The bid is in.
A group of Manitobans trying to land the 2010 World Junior Hockey Championship did their best to wow the people at Hockey Canada yesterday.
Their strong suit was undoubtedly the next-to-new downtown arena.
But they're hoping a secret ace-in-the-hole gives them the edge over Halifax and Saskatoon, the only other players in this multi-million dollar poker game.
"Ours is somewhat unique," Mark Chipman of True North Sports and the Manitoba Moose said from Toronto. "We've got our bases covered. And we threw some other interesting, somewhat novel ideas at it. Hopefully, collectively that carries enough weight."
Just what those "interesting, novel" concepts are, Chipman wouldn't say.
Saskatoon's reps are making their bid today, and nobody wants to tip off the competition. So details remain as closely guarded as hands at the $1,000-table in Vegas.
But Chipman hinted the Winnipeg/Brandon financial guarantee might be bigger than we thought.
The world juniors have become a cash cow in this country, a tournament on steroids, if you will, forcing bidders to muscle up, financially, before they step up to the plate.
Winnipeg landed the '99 tournament with a then-unprecedented guarantee of $1 million. That number swelled to $3 million for Halifax in '03, then $5.2 million from Vancouver in '06, an event Winnipeg bid more than $4 million for.
The real kicker came when Ottawa guaranteed a mind-boggling $12.5 million for next year's event. Financial weaklings are no longer welcome at the table.
The 2010 event is a slightly different animal, in that no NHL cities are bidding because the Winter Olympics are already going to put a crimp in the NHL schedule. Nobody wants to close their building for another two-week junior tournament.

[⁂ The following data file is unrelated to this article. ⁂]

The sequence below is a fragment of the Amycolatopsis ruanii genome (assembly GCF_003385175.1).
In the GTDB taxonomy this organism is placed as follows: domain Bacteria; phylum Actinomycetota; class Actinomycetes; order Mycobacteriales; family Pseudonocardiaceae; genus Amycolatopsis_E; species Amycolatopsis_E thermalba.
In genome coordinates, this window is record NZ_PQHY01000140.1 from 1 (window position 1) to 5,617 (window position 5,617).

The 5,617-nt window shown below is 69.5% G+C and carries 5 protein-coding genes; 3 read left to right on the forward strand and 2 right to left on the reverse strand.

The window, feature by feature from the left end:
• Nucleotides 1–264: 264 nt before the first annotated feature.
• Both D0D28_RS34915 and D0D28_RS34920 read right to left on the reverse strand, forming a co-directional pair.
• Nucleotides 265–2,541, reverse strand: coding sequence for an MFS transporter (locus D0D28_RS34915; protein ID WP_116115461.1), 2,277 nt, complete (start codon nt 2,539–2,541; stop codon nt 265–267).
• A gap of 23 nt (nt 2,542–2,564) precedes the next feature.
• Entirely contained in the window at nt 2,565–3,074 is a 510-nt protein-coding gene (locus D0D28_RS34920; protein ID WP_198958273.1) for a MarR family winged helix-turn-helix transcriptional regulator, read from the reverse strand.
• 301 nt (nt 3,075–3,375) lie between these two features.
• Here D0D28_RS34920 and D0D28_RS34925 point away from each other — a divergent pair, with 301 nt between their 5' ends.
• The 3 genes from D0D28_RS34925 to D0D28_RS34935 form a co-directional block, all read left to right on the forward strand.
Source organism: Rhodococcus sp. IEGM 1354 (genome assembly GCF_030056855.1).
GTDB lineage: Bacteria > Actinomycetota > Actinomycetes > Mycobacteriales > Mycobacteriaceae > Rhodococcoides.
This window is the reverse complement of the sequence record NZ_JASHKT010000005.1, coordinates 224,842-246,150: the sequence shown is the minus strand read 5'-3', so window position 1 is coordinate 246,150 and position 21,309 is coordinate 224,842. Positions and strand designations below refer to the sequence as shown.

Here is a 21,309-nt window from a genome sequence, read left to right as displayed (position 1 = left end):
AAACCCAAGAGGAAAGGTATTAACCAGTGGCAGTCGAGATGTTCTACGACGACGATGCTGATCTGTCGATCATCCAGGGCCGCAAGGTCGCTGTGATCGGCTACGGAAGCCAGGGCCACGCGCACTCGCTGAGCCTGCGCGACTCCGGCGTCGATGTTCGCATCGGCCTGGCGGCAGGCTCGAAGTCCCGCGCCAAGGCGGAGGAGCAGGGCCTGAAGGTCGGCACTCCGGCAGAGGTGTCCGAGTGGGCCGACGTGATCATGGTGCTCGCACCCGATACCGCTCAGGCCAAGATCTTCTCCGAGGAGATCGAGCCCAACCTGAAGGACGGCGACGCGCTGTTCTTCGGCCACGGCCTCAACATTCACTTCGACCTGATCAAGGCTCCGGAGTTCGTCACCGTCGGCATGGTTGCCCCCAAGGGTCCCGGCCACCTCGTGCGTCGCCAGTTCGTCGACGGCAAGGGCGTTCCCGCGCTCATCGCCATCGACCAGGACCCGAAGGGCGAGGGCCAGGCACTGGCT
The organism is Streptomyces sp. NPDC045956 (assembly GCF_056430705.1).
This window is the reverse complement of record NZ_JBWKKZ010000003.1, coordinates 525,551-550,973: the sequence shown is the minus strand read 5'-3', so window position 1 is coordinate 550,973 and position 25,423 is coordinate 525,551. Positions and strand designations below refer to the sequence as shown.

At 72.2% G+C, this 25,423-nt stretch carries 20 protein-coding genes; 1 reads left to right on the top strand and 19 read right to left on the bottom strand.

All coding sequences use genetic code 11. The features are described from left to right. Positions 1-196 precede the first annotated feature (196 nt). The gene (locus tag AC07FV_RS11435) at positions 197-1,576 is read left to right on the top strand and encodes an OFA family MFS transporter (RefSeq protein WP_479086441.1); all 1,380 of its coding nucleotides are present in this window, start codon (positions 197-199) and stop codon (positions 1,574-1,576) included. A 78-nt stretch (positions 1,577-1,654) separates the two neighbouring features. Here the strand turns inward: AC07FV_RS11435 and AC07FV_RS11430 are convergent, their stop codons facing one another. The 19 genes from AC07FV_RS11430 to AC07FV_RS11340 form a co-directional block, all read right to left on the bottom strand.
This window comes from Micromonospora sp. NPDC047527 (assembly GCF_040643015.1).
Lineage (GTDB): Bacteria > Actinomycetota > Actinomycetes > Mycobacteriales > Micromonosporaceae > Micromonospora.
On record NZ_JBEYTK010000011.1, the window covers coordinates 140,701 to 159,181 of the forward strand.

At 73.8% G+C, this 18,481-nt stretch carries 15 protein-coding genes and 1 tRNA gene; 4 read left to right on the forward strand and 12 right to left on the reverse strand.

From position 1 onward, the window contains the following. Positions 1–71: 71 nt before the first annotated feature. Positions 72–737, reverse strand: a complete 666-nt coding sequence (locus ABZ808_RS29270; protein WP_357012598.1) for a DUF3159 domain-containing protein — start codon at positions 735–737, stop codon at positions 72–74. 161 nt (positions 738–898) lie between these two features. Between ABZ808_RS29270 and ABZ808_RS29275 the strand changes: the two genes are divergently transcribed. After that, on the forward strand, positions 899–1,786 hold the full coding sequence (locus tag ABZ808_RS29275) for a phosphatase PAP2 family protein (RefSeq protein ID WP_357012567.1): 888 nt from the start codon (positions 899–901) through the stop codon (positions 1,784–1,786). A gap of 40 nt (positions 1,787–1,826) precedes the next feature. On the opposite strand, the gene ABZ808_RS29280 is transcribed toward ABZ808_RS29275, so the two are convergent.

So we assumed Winnipeg wouldn't be anywhere near Ottawa's territory in this process.
Not so fast, says Chipman.
"It wouldn't be fair to assume the magnitude of our overall package is not comparable to Ottawa's," he said. "But I'm kind of handcuffed to tell you why."
This much we do know about the local proposal: Brandon would get Team Canada's training camp, two Team Canada exhibition games and 10 tournament games.
All of Team Canada's tournament games would be in Winnipeg, part of a 21-game package, including the medal round, at the downtown arena.
The direct involvement of Chipman, along with Brandon Wheat Kings boss Kelly McCrimmon, is already an improvement from our '06 bid. Who knows better how to sell hockey in their markets?
"It's people that have got their neck in the noose," Peter Woods, head of Hockey Manitoba and also part of the bid committee, said. "They've run events and know what they can get out of the market."
Woods says the immediate feedback at the table yesterday was positive.
"There were a lot of smiles, a lot of nodding their heads," he said. "It came across very strong."
Of course, that and $4 will get you some fancy-shmancy latte at Starbucks.
The advantage for Halifax, partnering with Moncton, might also be its disadvantage: it's hosted many recent international events, including this year's world men's hockey championship.
Saskatoon has waited even longer than we have for another crack at the juniors, last hosting in '91.
But nobody has a primary rink like ours.
The tall foreheads at Hockey Canada will spend the next several weeks poring over the bids -- Winnipeg's was an inch thick -- with a decision expected in July.
This is no slam dunk, but it sounds like we may be the team to beat.
"They'll be tough to knock off," Halifax rep Fred MacGillivray said.